Resources for Workers: FMLA & Addiction Treatment

Addiction is a disease that does not discriminate, affecting individuals equally no matter whether they are on the streets or in the C-suite. Across the board, roughly 10% of all Americans struggle with substance abuse, and that number is nearly identical when it comes to people working full-time jobs. In some industries, that number is even higher, with food service industry workers experiencing a 16.9% rate of addiction, for example, and construction workers seeing rates of addiction as high as 14.3%. Overall, drug and alcohol addiction are a huge problem for the American economy and its workers, resulting in $120 billion in lost productivity per year.

If you are one of the millions of American workers struggling with addiction, you definitely are not alone. In fact, the U.S. government has put laws in place to help and protect people just like you. Because of the Americans with Disabilities Act, for example, you can’t be fired just because you struggle with addiction. You can be fired once it starts affecting your performance, which is why you might want to consider getting help before it’s too late. The Family Medical Leave Act (FMLA) can help you do just that. Here’s how to take time off from work to get addiction treatment, using the FMLA.

What is the FMLA?

The Family Medical Leave Act of 1993 is a federal law that allows U.S. workers up to twelve weeks of unpaid leave to take care of their health or that of a family member. In short, it ensures that you can take time off of work due to health concerns without fear of losing your job.

Of course, there are a series of requirements that you must meet in order to take advantage of FMLA. First, not all employers and workers are covered. FMLA may be in effect if you:

  • Work for a “covered employer”: Your employer must employ more than 50 employees for twenty or more work weeks in the last calendar year. Government agencies and schools are also covered.

  • Have worked for your employer for 12 months or more: These months do not have to be consecutive.

  • Have worked at least 1250 hours for your employer in the last twelve months

  • Work in an area where your employer has at least 50 employees within 75 miles

Ask your manager or HR rep about the specifics for your company, or check your employee handbook. There are many exceptions and in some cases, your leave under FMLA may even be paid.

If you meet those basic requirements, then you may be able to pursue addiction treatment under FMLA.

Substance Abuse & FMLA Leave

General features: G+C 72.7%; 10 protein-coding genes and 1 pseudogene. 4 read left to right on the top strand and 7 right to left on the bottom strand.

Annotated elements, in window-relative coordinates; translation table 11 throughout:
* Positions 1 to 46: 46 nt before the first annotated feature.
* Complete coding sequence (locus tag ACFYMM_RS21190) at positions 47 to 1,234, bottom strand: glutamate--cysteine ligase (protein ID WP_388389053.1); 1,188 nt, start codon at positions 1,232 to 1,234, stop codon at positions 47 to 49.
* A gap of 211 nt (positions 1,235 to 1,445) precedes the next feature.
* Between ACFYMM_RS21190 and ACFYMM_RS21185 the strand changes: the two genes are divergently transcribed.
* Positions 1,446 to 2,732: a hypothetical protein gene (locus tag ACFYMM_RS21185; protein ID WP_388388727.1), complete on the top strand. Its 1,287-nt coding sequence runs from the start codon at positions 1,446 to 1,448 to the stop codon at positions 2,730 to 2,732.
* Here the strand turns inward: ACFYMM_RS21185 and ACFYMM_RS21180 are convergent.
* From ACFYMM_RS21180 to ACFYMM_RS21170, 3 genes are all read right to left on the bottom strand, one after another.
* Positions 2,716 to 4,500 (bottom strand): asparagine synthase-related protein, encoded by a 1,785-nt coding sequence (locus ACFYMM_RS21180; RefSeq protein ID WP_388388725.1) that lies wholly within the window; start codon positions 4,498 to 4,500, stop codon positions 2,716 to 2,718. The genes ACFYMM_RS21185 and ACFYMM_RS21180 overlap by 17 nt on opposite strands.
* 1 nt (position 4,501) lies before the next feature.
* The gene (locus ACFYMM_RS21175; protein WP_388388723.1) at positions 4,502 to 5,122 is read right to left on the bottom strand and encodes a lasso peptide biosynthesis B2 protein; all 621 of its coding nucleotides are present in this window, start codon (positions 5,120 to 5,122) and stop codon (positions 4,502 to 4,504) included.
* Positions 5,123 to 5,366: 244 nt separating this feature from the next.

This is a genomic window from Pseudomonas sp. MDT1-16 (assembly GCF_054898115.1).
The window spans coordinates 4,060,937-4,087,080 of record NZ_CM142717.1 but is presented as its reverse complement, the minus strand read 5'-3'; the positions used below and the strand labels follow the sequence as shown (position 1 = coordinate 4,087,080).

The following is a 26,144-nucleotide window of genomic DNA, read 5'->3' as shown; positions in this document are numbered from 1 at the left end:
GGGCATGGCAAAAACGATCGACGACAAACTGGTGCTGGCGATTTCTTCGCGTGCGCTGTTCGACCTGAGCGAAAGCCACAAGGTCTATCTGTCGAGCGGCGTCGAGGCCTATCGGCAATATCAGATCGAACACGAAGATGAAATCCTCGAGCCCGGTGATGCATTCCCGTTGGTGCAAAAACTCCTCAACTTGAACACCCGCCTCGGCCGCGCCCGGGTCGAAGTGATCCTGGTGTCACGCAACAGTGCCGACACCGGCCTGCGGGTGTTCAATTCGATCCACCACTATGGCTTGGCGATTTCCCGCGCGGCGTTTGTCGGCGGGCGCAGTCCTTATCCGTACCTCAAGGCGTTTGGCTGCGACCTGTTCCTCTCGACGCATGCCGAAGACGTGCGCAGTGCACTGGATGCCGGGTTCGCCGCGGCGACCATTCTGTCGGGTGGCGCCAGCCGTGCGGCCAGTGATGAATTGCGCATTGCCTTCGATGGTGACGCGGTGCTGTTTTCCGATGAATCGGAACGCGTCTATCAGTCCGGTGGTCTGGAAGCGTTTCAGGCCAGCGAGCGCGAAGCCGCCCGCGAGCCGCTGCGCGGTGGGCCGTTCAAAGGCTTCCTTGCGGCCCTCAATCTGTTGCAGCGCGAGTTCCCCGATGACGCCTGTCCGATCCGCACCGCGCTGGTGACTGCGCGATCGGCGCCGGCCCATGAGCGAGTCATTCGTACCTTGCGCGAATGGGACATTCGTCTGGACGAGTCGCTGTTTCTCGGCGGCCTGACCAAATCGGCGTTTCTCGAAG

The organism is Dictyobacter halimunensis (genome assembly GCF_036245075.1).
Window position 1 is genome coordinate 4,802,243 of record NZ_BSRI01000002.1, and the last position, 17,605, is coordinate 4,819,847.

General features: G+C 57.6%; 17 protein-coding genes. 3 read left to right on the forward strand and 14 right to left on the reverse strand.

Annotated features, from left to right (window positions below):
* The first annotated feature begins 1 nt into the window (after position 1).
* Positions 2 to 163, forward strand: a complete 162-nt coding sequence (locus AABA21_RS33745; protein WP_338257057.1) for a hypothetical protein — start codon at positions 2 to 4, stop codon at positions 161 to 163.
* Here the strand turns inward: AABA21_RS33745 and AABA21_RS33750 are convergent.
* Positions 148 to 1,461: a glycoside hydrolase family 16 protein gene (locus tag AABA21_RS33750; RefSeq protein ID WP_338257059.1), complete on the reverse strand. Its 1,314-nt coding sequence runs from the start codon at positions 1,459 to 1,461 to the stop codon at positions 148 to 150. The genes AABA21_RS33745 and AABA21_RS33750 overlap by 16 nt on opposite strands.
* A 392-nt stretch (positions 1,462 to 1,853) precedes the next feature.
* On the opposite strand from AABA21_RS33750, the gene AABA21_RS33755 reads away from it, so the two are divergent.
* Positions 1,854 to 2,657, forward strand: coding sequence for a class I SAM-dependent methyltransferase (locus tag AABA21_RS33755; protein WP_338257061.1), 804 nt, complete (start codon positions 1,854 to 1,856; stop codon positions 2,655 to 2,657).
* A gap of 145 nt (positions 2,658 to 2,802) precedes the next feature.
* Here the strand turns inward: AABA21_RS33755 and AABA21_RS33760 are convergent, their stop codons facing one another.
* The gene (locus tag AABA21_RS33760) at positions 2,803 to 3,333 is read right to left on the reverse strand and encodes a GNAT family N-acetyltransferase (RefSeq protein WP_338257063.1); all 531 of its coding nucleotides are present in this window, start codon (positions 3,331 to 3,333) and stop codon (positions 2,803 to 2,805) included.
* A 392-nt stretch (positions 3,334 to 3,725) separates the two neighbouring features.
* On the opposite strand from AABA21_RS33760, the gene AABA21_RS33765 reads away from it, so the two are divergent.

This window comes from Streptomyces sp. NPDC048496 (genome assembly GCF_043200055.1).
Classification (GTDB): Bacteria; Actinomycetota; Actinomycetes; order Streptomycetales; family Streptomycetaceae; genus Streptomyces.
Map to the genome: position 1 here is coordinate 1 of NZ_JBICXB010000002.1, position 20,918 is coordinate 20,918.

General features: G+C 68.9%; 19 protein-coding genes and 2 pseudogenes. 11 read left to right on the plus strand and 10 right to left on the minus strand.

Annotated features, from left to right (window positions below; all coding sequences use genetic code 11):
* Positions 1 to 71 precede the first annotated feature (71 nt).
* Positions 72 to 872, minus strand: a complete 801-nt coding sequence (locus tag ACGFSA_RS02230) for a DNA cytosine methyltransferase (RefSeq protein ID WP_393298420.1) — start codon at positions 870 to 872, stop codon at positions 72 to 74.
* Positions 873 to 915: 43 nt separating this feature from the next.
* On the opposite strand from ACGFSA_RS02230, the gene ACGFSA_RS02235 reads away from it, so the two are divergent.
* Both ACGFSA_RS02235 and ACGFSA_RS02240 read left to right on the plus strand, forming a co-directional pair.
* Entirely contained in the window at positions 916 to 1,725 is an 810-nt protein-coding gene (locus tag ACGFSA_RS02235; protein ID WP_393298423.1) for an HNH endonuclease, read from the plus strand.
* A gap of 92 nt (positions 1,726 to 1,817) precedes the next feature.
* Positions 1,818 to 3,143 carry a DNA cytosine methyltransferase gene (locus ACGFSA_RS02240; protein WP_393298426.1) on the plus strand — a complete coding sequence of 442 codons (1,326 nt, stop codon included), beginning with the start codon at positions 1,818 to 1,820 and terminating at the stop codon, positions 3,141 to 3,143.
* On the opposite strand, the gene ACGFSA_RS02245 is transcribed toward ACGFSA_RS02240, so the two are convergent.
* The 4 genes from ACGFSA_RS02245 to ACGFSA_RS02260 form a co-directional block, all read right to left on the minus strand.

According to the federal regulation “substance abuse may be a serious health condition” that is covered by FMLA if certain conditions are met. First, “FMLA leave may only be taken for treatment for substance abuse by a health care provider or by a provider of health care services on referral by a health care provider.” Put simply, you can’t take FMLA leave just to go to AA meetings. In addition, you may not take FMLA leave because of your “use of the substance, rather than for treatment.” FMLA requires that you pursue reputable, comprehensive addiction treatment in order to be covered. In most cases, that means residential addiction treatment.

Once you do make the decision to enter treatment, the law is clear: An “employer may not take action against the employee because the employee has exercised his or her right to take FMLA leave for substance abuse treatment.” Some employers are allowed to have blanket termination policies regarding substance abuse itself, however. For example, pilots, truckers, and others in the transportation industry are highly regulated when it comes to the use of substances. For that reason, it’s important that you approach your request for leave thoughtfully to ensure that you are protected.

At Acqua Recovery, we have helped countless individuals transition from full-time work to treatment and back again. Give us a call to talk through your options and find out whether you would in fact be covered by FMLA. If you do decide to enter addiction treatment, we can even help you handle the conversation with HR or your manager, to ensure that you enter addiction treatment safely and swiftly so that the healing and renewal can begin. Get started today.

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